Smoking And Your Teeth

March 13th is National No Smoking Day, making it the perfect time to put an end to this dangerous habit. It’s no secret that smoking leads to serious health issues, including cancer, heart disease, stroke, lung diseases, diabetes, and chronic obstructive pulmonary disease (COPD). However, the use of any nicotine products, including chewing tobacco, smoking, and vaping, impacts your teeth and mouth tissue far beyond simply yellowing your bright white smile.

Here’s what you should know about the serious effects of smoking and your teeth and gums, and why it’s so important to avoid cigarettes and vaping altogether. 

How Does Smoking Affect Your Teeth And Mouth Tissues?


Although smoking leads to far more troubling health issues than damage to teeth and mouth tissue, your oral health is still something to not take lightly. The effects of smoking on your oral health go beyond pronounced teeth staining, including damage to your gums and other tissues. This is because smoking reduces blood flow to the gums. A lack of oxygen makes you more prone to bacterial infections, which increases the risk of gum disease and, eventually, tooth loss if not treated soon enough. Smoking also causes dry mouth because it reduces saliva flow, which increases the risks of dental decay.

However, you can also develop oral cancers because the carcinogens in tobacco hit your oral tissues first. Early signs of oral cancers include:

  • Persistent sores
  • Lumps
  • Rough spots

As a result, it’s essential to visit your dentist for regular dental check-ups so they can spot early signs of cancer. They will ensure your cancer is diagnosed so you receive treatment as soon as possible. This will greatly increase your odds of surviving.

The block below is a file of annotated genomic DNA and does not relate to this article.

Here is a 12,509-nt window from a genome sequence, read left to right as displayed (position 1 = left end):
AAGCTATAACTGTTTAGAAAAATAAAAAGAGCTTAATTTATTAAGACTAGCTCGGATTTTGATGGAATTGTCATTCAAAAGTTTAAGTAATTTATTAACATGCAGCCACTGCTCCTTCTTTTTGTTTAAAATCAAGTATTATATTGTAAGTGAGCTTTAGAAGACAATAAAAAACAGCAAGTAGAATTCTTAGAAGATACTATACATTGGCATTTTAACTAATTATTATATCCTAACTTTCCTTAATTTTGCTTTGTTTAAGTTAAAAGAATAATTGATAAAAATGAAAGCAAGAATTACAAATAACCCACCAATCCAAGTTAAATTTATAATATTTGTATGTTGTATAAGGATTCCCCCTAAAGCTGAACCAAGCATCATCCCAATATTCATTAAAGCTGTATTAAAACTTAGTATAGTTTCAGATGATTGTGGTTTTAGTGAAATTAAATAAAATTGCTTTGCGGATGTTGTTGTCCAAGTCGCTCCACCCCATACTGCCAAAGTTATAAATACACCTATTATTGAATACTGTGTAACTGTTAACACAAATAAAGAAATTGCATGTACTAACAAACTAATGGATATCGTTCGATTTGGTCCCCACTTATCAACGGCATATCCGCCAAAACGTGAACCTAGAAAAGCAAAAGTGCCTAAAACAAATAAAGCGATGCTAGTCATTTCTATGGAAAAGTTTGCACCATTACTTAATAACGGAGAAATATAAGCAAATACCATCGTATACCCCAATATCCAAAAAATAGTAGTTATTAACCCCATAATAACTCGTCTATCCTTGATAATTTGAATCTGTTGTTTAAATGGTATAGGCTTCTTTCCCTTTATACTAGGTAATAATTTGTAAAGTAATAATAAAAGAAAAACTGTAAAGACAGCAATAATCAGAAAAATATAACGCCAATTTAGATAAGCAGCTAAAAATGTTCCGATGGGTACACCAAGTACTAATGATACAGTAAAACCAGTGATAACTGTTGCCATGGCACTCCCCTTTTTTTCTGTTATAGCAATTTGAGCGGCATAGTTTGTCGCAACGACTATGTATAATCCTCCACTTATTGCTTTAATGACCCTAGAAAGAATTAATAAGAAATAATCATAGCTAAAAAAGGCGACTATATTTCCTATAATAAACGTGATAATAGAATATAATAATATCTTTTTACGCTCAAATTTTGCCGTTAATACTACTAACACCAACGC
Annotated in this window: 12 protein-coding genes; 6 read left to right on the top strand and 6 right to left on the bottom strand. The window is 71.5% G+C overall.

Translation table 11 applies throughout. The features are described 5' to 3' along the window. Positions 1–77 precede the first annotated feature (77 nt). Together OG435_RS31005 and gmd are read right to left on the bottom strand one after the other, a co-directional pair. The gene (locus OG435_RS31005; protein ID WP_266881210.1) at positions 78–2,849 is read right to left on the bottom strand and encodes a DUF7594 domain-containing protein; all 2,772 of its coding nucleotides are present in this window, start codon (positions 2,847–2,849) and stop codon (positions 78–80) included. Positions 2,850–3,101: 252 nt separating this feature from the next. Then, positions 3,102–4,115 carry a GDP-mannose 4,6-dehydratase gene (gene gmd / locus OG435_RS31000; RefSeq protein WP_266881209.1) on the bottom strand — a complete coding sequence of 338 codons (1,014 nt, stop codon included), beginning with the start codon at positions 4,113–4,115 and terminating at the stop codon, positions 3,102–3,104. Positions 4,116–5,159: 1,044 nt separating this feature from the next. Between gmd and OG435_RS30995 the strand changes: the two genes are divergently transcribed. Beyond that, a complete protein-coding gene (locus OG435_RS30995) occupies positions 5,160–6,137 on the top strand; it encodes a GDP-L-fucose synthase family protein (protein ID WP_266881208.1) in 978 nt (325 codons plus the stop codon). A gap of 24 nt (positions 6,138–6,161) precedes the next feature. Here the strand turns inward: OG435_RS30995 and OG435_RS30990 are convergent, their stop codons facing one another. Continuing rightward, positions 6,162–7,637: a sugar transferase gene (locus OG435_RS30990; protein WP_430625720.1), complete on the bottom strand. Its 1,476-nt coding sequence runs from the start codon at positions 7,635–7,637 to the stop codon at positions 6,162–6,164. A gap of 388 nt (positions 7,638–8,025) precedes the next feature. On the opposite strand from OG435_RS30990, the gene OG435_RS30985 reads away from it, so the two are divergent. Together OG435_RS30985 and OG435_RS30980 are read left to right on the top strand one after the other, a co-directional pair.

The Effects Of Vaping On Teeth And Mouth Tissues


If you’ve decided to vape instead of smoking traditional cigarettes, you should know that vaping has its own set of negative effects on your oral health, including:

  • Excess bacteria in tooth pits and crevices from exposure to e-cigarette aerosol increasing the risk of tooth decay, cavities, and gum diseases
  • Dry mouth caused by e-cigarette liquids containing propylene glycol leading to bad breath, tooth decay, and recurring mouth sores
  • Gum inflammation and irritation, such as tenderness, redness and swelling, and irritation that can reach the mouth and throat
  • Cell death related to vaping aerosols causing DNA damage, increasing the risk of oral health issues, including periodontal diseases, bone/tooth loss, dry mouth, and tooth decay

The main culprits for vaping include e-liquids that contain nicotine, propylene glycol and menthol. Also, flavoured e-liquids can increase the risk of gum inflammation compared to non-flavoured e-liquids. 

Smoking And Your Teeth – Is Vaping Any Better?


When comparing smoking vs vaping, studies show vaping appears overall to have less serious impacts than cigarettes. However, this is likely because those who vape have not been doing it as long as those who smoke, since vaping is a relatively recent trend. Since prolonged use of e-cigarettes leads to worsening issues, further studies are needed to show the true impact of vaping compared to cigarettes over time. 

How Do The Chemicals In Cigarettes Affect/Interact With Our Oral Microbiome


According to one study, the oral microbiome of smokers differs from non-smokers and former smokers, including: